Gather Thy Fruit or Parkside ‘Pick Your Own’ Farm

July 15, 2013 § 1 Comment



A mini-walk (that is not really) to Parkside PYO farm was a great success. I reckon it qualifies for a walk because we walked a total of around 3 miles in a 30C degree heat with a six-year-old in tow. Parkside farm is a short train ride away from home (3 stops on the northbound First Capital Connect service) and reachable via quiet and picturesque roads of Gordon Hill.


Having lived in London for more than 9 years now, this is the first time I have heard of a PYO farm in the vicinity and so here I am spreading the joy and the news in case you are as ignorant as I was: yes, there is a farm you can easily visit to pick your own crop in North London.

The only negatives? Two:

1. No apple trees on the farm and the nearest one to us is way outside London as my 5 min Google search confirmed.

2. It’s pricey if you decide to stock up on berries for jam making purposes.

table-top strawberries

table-top strawberries


goal: strawberries

goal: strawberries


courgettes: no shorter than 15cm can be picked

Next on the radar: plums!



Walk 3: Snodland – how not to walk or the shitty walk not to take

July 7, 2013 § 2 Comments

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Time came for Walk number 3: we chose Snodland to Sole Street as a potentially heart warming, eye pleasing walk in the country with the 30 degree sun above us. Fail and fail it was from the moment go. Having arrived at Charing Cross station, Friend and I each paid £19.40 for a return ticket to Snodland. We later laughed that the village is so shit that they know you would not return so they have to overcharge to make the money somewhere.

The Book warned us that the place was ugly and advised us to not be discouraged but continue walking right through it until we come out on the other side of the village and walked up the North Downs. You have to thank the writers for their honesty, the place was beyond odd, we felt like we were walking the streets of some slasher movie town where everyone get’s cut in half at the end of the film by a masked serial killer. I did not take one picture in Snodland because there was simply nothing to photograph!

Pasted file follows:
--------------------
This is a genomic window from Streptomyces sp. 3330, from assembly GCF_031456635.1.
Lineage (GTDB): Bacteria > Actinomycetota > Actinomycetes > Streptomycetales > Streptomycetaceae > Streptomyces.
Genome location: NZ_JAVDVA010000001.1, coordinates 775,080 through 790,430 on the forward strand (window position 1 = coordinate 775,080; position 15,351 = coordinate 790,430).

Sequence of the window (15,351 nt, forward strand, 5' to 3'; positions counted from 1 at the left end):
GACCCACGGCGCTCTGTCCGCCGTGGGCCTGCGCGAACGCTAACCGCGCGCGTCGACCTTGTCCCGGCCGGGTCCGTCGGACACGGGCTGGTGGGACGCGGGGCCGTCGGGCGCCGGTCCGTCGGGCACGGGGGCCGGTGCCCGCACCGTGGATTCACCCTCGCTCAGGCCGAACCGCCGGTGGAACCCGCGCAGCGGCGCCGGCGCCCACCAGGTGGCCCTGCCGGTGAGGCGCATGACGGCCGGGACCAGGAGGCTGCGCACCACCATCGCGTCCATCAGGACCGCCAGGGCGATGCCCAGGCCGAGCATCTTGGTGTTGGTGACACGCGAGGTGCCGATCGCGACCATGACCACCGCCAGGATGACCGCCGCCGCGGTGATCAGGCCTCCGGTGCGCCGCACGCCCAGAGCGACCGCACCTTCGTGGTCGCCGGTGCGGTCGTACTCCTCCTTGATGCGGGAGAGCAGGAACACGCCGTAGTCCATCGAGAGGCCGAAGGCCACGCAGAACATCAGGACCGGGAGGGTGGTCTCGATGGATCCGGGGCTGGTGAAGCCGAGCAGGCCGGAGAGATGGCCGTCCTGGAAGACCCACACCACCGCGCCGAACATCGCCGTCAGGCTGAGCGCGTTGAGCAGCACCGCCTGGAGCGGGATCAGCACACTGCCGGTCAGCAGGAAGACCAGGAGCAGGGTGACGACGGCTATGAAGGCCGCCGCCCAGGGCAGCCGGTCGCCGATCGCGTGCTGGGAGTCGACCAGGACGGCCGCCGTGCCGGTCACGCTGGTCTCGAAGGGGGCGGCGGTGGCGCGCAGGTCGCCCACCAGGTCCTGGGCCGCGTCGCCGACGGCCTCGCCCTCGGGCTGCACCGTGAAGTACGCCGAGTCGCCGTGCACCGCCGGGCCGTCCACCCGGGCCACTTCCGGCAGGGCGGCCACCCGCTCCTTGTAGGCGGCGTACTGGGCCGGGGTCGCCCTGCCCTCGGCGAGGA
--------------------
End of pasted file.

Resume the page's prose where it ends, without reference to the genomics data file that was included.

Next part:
Snodland Train Station

Snodland Train Station

Both of us being positive adventurous individuals, we were certain the walk will only get better after we came out of this incestuous town and set our feet on the first meadow. Fail again! The walk must not have been updated in the Book for a couple of years and so every little path we were told to take was so overgrown with grass and weeds, it was nearly impossible to fight out way through. Friend decided it was wise to wear shorts in this heat and of course her legs shown the wisdom in bright red patches of stinging nettle, bee and fly bites, scraps and scratches. I showered myself in baby factor 50 sun lotion to avoid another disaster – a shit walk is enough, I do not need blisters to remind me of it.

We powered through the grasslands for a good two hours, climbing hills which were so steep we had to stop and pause every 10 meters, encouraging each other to not give up and laugh it off.

Cemetery. Getting closer to the first overgrown grass trial.

Cemetery. Getting closer to the first overgrown grass trial.

Beyond the deadly grass

Beyond the deadly grass. This took almost an hour to walk and sadly does not show the height and narrowness of the overgrown path.

Everything seemed to have gone wrong when we came across a number of fields which according to the Book were not supposed to be gated. Well they were and we should have known then that whatever the Book was telling us we should be seeing, has been replaced by the capable hands of human race – new metal gates, motorcycle barriers, kissing gates installed with the guide not telling us anything about them.